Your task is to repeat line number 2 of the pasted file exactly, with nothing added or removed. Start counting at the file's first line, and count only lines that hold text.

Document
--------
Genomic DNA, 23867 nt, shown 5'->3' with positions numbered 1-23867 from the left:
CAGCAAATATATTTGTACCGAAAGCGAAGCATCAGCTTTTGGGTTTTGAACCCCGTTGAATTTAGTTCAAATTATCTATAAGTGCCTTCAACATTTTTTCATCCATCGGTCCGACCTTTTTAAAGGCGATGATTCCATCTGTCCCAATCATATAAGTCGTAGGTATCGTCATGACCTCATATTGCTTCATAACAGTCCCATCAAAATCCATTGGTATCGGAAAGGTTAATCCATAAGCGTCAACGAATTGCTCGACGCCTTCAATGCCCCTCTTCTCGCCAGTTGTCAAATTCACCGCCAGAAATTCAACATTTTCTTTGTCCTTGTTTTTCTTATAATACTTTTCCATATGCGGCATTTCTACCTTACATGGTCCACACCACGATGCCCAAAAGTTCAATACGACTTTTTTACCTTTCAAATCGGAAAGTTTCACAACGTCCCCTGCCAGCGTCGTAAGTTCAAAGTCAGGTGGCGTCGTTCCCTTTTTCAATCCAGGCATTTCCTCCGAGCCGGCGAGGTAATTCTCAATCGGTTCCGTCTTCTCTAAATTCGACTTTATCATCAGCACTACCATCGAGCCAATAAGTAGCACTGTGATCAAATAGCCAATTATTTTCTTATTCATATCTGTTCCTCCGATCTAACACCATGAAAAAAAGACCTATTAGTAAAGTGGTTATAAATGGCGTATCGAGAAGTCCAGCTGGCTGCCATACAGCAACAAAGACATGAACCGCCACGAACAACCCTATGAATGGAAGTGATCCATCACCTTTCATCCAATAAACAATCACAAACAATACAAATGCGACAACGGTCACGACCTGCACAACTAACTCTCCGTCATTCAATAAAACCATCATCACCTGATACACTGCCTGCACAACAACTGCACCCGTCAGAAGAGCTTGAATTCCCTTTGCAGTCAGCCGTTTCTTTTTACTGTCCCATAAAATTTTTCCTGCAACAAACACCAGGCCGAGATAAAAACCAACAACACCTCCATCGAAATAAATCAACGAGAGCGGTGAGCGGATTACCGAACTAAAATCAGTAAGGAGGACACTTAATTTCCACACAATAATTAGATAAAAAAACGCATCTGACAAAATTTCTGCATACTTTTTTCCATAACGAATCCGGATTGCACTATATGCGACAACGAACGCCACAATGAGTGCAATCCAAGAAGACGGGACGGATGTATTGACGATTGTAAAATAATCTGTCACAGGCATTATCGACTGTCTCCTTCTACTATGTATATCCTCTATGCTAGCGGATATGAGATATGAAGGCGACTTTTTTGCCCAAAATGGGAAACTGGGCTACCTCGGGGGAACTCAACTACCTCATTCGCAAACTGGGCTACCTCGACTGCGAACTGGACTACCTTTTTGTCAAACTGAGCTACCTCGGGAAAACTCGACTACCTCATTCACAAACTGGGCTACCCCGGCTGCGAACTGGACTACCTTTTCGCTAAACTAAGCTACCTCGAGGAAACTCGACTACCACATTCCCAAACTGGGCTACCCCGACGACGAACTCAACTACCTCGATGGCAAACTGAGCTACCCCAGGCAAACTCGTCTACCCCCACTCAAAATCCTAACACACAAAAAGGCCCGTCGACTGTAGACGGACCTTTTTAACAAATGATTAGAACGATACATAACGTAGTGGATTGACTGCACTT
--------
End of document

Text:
CAGCAAATATATTTGTACCGAAAGCGAAGCATCAGCTTTTGGGTTTTGAACCCCGTTGAATTTAGTTCAAATTATCTATAAGTGCCTTCAACATTTTTTCATCCATCGGTCCGACCTTTTTAAAGGCGATGATTCCATCTGTCCCAATCATATAAGTCGTAGGTATCGTCATGACCTCATATTGCTTCATAACAGTCCCATCAAAATCCATTGGTATCGGAAAGGTTAATCCATAAGCGTCAACGAATTGCTCGACGCCTTCAATGCCCCTCTTCTCGCCAGTTGTCAAATTCACCGCCAGAAATTCAACATTTTCTTTGTCCTTGTTTTTCTTATAATACTTTTCCATATGCGGCATTTCTACCTTACATGGTCCACACCACGATGCCCAAAAGTTCAATACGACTTTTTTACCTTTCAAATCGGAAAGTTTCACAACGTCCCCTGCCAGCGTCGTAAGTTCAAAGTCAGGTGGCGTCGTTCCCTTTTTCAATCCAGGCATTTCCTCCGAGCCGGCGAGGTAATTCTCAATCGGTTCCGTCTTCTCTAAATTCGACTTTATCATCAGCACTACCATCGAGCCAATAAGTAGCACTGTGATCAAATAGCCAATTATTTTCTTATTCATATCTGTTCCTCCGATCTAACACCATGAAAAAAAGACCTATTAGTAAAGTGGTTATAAATGGCGTATCGAGAAGTCCAGCTGGCTGCCATACAGCAACAAAGACATGAACCGCCACGAACAACCCTATGAATGGAAGTGATCCATCACCTTTCATCCAATAAACAATCACAAACAATACAAATGCGACAACGGTCACGACCTGCACAACTAACTCTCCGTCATTCAATAAAACCATCATCACCTGATACACTGCCTGCACAACAACTGCACCCGTCAGAAGAGCTTGAATTCCCTTTGCAGTCAGCCGTTTCTTTTTACTGTCCCATAAAATTTTTCCTGCAACAAACACCAGGCCGAGATAAAAACCAACAACACCTCCATCGAAATAAATCAACGAGAGCGGTGAGCGGATTACCGAACTAAAATCAGTAAGGAGGACACTTAATTTCCACACAATAATTAGATAAAAAAACGCATCTGACAAAATTTCTGCATACTTTTTTCCATAACGAATCCGGATTGCACTATATGCGACAACGAACGCCACAATGAGTGCAATCCAAGAAGACGGGACGGATGTATTGACGATTGTAAAATAATCTGTCACAGGCATTATCGACTGTCTCCTTCTACTATGTATATCCTCTATGCTAGCGGATATGAGATATGAAGGCGACTTTTTTGCCCAAAATGGGAAACTGGGCTACCTCGGGGGAACTCAACTACCTCATTCGCAAACTGGGCTACCTCGACTGCGAACTGGACTACCTTTTTGTCAAACTGAGCTACCTCGGGAAAACTCGACTACCTCATTCACAAACTGGGCTACCCCGGCTGCGAACTGGACTACCTTTTCGCTAAACTAAGCTACCTCGAGGAAACTCGACTACCACATTCCCAAACTGGGCTACCCCGACGACGAACTCAACTACCTCGATGGCAAACTGAGCTACCCCAGGCAAACTCGTCTACCCCCACTCAAAATCCTAACACACAAAAAGGCCCGTCGACTGTAGACGGACCTTTTTAACAAATGATTAGAACGATACATAACGTAGTGGATTGACTGCACTT